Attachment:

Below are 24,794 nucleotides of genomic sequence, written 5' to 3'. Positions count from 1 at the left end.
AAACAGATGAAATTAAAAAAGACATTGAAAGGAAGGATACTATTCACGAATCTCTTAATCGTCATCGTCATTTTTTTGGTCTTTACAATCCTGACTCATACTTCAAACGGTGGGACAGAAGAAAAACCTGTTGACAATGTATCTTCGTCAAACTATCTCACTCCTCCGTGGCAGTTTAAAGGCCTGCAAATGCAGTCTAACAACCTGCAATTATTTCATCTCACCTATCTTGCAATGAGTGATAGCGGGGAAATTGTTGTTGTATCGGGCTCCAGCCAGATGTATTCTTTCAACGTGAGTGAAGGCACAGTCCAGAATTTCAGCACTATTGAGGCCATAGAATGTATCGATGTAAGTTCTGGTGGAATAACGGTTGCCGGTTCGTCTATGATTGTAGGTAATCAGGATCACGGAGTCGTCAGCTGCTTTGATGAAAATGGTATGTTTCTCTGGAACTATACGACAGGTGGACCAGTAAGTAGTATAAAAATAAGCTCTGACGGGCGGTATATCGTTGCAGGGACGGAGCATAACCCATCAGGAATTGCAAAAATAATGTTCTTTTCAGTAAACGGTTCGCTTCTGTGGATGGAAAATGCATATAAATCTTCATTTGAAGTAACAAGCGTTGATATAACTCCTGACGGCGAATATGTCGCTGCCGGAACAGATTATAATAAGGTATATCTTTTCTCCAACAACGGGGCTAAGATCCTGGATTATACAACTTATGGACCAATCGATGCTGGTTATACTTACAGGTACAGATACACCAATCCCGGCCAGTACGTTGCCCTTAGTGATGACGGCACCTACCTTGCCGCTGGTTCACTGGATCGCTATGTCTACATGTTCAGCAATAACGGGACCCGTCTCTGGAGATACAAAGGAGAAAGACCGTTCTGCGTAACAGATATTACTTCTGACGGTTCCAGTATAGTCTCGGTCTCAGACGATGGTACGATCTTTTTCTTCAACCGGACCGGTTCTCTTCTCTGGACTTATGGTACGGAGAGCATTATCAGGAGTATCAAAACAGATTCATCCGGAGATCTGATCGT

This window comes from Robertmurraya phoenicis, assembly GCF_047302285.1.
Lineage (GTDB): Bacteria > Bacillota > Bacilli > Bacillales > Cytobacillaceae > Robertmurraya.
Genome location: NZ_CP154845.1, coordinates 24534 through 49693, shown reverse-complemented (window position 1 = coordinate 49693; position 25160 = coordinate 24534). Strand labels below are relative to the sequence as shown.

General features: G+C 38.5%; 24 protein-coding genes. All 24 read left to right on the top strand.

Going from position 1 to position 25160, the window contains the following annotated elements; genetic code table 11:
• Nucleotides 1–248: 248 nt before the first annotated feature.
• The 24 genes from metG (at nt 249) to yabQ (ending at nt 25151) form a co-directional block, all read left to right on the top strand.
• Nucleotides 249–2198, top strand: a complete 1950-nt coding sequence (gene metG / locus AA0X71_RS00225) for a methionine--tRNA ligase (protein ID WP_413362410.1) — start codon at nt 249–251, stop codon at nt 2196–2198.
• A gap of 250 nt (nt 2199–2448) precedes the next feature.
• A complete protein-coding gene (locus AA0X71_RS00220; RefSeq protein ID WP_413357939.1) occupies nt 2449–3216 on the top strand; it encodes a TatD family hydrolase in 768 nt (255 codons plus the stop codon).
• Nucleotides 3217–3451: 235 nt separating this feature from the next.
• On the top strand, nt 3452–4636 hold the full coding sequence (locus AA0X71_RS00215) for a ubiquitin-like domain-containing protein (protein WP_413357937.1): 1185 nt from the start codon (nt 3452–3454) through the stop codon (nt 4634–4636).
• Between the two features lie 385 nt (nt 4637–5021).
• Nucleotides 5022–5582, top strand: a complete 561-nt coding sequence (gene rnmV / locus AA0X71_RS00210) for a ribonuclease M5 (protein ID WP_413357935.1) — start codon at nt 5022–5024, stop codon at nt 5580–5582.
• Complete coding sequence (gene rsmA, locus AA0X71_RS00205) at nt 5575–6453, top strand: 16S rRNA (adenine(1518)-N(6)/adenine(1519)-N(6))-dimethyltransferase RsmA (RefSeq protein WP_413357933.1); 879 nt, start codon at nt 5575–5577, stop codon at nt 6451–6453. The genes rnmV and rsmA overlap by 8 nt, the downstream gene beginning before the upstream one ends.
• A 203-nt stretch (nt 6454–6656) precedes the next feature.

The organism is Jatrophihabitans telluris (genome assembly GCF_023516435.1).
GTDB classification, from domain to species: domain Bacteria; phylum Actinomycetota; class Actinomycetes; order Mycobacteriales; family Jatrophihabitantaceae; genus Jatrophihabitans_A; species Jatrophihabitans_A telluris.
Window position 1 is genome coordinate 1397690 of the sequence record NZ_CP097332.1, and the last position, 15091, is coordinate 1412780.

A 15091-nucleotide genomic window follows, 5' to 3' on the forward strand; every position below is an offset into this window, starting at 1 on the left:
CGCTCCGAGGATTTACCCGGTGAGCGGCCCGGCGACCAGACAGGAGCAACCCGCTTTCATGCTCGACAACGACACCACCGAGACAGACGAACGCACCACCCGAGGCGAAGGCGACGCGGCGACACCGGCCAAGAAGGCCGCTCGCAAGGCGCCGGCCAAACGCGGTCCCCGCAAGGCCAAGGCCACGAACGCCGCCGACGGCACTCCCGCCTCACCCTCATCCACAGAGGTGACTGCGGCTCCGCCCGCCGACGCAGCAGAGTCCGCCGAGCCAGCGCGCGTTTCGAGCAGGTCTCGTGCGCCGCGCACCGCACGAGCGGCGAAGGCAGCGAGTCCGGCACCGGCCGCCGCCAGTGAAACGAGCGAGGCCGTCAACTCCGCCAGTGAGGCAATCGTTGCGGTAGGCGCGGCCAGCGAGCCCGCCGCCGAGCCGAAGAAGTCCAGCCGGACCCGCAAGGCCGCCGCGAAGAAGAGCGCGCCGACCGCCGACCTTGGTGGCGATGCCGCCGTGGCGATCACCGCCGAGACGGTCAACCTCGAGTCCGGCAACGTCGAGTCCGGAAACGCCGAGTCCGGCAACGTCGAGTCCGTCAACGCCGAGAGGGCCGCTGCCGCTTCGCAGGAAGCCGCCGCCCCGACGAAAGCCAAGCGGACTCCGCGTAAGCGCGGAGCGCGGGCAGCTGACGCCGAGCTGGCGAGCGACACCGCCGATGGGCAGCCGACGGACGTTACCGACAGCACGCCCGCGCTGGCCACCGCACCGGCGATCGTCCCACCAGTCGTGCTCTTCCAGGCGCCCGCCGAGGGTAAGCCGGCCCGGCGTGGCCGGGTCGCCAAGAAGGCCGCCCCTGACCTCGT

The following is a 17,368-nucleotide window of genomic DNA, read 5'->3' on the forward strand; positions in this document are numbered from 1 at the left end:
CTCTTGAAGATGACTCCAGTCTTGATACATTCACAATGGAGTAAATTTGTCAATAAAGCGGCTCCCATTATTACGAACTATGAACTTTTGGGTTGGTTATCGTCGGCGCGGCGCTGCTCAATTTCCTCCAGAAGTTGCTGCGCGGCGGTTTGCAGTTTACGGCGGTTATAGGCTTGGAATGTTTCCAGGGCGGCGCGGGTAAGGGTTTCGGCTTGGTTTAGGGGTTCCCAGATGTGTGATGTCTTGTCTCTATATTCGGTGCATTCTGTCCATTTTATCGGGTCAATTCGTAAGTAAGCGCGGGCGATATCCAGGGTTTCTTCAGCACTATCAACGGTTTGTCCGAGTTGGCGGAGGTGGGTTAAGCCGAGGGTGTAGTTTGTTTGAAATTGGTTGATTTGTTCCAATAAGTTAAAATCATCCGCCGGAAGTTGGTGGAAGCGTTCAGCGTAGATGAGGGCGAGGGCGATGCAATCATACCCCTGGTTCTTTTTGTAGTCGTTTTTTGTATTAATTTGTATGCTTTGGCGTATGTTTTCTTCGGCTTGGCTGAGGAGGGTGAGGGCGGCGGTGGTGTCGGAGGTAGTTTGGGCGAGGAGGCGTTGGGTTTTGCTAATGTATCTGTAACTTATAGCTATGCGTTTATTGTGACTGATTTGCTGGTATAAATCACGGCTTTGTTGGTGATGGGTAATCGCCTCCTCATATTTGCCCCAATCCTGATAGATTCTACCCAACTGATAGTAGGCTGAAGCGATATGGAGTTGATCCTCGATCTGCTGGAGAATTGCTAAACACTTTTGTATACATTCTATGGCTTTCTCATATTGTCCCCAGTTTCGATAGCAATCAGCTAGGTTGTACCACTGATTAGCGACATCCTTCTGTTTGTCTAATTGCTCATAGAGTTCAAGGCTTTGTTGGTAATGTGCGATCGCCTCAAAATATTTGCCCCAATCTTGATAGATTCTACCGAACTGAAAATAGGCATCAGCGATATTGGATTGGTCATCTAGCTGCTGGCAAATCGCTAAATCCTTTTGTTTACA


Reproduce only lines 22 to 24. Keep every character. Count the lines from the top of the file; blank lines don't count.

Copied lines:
A 15091-nucleotide genomic window follows, 5' to 3' on the forward strand; every position below is an offset into this window, starting at 1 on the left:
CGCTCCGAGGATTTACCCGGTGAGCGGCCCGGCGACCAGACAGGAGCAACCCGCTTTCATGCTCGACAACGACACCACCGAGACAGACGAACGCACCACCCGAGGCGAAGGCGACGCGGCGACACCGGCCAAGAAGGCCGCTCGCAAGGCGCCGGCCAAACGCGGTCCCCGCAAGGCCAAGGCCACGAACGCCGCCGACGGCACTCCCGCCTCACCCTCATCCACAGAGGTGACTGCGGCTCCGCCCGCCGACGCAGCAGAGTCCGCCGAGCCAGCGCGCGTTTCGAGCAGGTCTCGTGCGCCGCGCACCGCACGAGCGGCGAAGGCAGCGAGTCCGGCACCGGCCGCCGCCAGTGAAACGAGCGAGGCCGTCAACTCCGCCAGTGAGGCAATCGTTGCGGTAGGCGCGGCCAGCGAGCCCGCCGCCGAGCCGAAGAAGTCCAGCCGGACCCGCAAGGCCGCCGCGAAGAAGAGCGCGCCGACCGCCGACCTTGGTGGCGATGCCGCCGTGGCGATCACCGCCGAGACGGTCAACCTCGAGTCCGGCAACGTCGAGTCCGGAAACGCCGAGTCCGGCAACGTCGAGTCCGTCAACGCCGAGAGGGCCGCTGCCGCTTCGCAGGAAGCCGCCGCCCCGACGAAAGCCAAGCGGACTCCGCGTAAGCGCGGAGCGCGGGCAGCTGACGCCGAGCTGGCGAGCGACACCGCCGATGGGCAGCCGACGGACGTTACCGACAGCACGCCCGCGCTGGCCACCGCACCGGCGATCGTCCCACCAGTCGTGCTCTTCCAGGCGCCCGCCGAGGGTAAGCCGGCCCGGCGTGGCCGGGTCGCCAAGAAGGCCGCCCCTGACCTCGT

The following is a 17,368-nucleotide window of genomic DNA, read 5'->3' on the forward strand; positions in this document are numbered from 1 at the left end: